At this point in any discussion about language, someone usually pops his head above the parapet and says something to the effect of, “Calm down, language changes, and besides, it’s all about communication anyway.” This is true, and far be it for me to discourage lingua Anglica’s virtuous flexibility. But my complaint here is not so much about the changes in words’ meaning and use as it is about language that exists simultaneously in two states. “Phobia” has a clinical definition that is universally understood. It also has a colloquial — primarily political — usage that is not. The trouble is that the two uses do not coexist in separate, hermetically sealed arenas. The colloquial use has not become wholly divorced from the original use.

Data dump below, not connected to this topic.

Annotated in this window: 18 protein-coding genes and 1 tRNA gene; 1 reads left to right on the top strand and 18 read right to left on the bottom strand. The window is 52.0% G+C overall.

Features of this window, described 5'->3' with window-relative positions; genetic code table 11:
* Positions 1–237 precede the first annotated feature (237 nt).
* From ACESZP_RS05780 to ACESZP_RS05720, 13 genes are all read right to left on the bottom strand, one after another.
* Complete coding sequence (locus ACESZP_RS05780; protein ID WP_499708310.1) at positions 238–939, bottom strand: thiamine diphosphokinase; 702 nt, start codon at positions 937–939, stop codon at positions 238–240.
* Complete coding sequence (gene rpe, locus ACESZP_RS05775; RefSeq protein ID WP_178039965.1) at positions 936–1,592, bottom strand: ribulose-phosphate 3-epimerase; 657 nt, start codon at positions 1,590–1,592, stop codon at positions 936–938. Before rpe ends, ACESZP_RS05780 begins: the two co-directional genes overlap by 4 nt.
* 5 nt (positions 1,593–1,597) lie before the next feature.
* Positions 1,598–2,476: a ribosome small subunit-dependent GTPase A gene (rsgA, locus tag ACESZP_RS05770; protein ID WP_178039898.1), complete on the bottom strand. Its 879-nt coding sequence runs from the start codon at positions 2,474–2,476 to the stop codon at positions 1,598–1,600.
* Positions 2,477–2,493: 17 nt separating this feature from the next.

For Dave Minthorn, this is problematic because it results in copy that is “not quite accurate.” It’s a little more serious that that. We cannot have fruitful political discussions if we don’t know what we’re talking about or if we shut down our interlocutors at the first hurdle. Granted, this is a symptom as much it is a cause. But there are good reasons to remove barriers from our discourse, and I would applaud the Associated Press for recognizing that “phobia” is often an inappropriate descriptor. Perhaps Franklin Delano Roosevelt got it slightly wrong. What we have to fear is less fear itself, and more the prospect of losing the ability to talk about fear.